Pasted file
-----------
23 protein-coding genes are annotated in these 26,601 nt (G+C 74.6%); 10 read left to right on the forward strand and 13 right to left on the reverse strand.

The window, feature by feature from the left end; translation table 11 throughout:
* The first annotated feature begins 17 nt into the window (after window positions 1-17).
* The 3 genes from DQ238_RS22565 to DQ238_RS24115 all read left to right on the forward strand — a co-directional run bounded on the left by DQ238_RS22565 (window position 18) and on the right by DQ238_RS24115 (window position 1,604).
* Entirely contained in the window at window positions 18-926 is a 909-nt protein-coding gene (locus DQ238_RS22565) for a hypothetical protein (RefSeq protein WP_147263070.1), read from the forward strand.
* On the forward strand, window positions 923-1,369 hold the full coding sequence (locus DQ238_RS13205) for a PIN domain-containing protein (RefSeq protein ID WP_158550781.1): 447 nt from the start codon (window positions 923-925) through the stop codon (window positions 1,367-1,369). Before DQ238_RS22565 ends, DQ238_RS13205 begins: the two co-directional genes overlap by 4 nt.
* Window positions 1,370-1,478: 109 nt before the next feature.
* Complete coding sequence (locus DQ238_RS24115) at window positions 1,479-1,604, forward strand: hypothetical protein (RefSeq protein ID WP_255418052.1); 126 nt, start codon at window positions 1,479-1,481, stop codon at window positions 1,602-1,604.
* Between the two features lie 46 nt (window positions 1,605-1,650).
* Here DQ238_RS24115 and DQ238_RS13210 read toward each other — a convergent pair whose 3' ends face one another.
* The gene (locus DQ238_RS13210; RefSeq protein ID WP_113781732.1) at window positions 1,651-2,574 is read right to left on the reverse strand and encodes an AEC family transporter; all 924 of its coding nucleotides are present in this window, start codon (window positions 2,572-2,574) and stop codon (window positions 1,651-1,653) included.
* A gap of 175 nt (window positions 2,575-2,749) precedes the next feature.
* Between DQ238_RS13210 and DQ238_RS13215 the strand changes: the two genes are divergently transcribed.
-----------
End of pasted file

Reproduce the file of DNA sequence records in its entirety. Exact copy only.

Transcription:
23 protein-coding genes are annotated in these 26,601 nt (G+C 74.6%); 10 read left to right on the forward strand and 13 right to left on the reverse strand.

The window, feature by feature from the left end; translation table 11 throughout:
* The first annotated feature begins 17 nt into the window (after window positions 1-17).
* The 3 genes from DQ238_RS22565 to DQ238_RS24115 all read left to right on the forward strand — a co-directional run bounded on the left by DQ238_RS22565 (window position 18) and on the right by DQ238_RS24115 (window position 1,604).
* Entirely contained in the window at window positions 18-926 is a 909-nt protein-coding gene (locus DQ238_RS22565) for a hypothetical protein (RefSeq protein WP_147263070.1), read from the forward strand.
* On the forward strand, window positions 923-1,369 hold the full coding sequence (locus DQ238_RS13205) for a PIN domain-containing protein (RefSeq protein ID WP_158550781.1): 447 nt from the start codon (window positions 923-925) through the stop codon (window positions 1,367-1,369). Before DQ238_RS22565 ends, DQ238_RS13205 begins: the two co-directional genes overlap by 4 nt.
* Window positions 1,370-1,478: 109 nt before the next feature.
* Complete coding sequence (locus DQ238_RS24115) at window positions 1,479-1,604, forward strand: hypothetical protein (RefSeq protein ID WP_255418052.1); 126 nt, start codon at window positions 1,479-1,481, stop codon at window positions 1,602-1,604.
* Between the two features lie 46 nt (window positions 1,605-1,650).
* Here DQ238_RS24115 and DQ238_RS13210 read toward each other — a convergent pair whose 3' ends face one another.
* The gene (locus DQ238_RS13210; RefSeq protein ID WP_113781732.1) at window positions 1,651-2,574 is read right to left on the reverse strand and encodes an AEC family transporter; all 924 of its coding nucleotides are present in this window, start codon (window positions 2,572-2,574) and stop codon (window positions 1,651-1,653) included.
* A gap of 175 nt (window positions 2,575-2,749) precedes the next feature.
* Between DQ238_RS13210 and DQ238_RS13215 the strand changes: the two genes are divergently transcribed.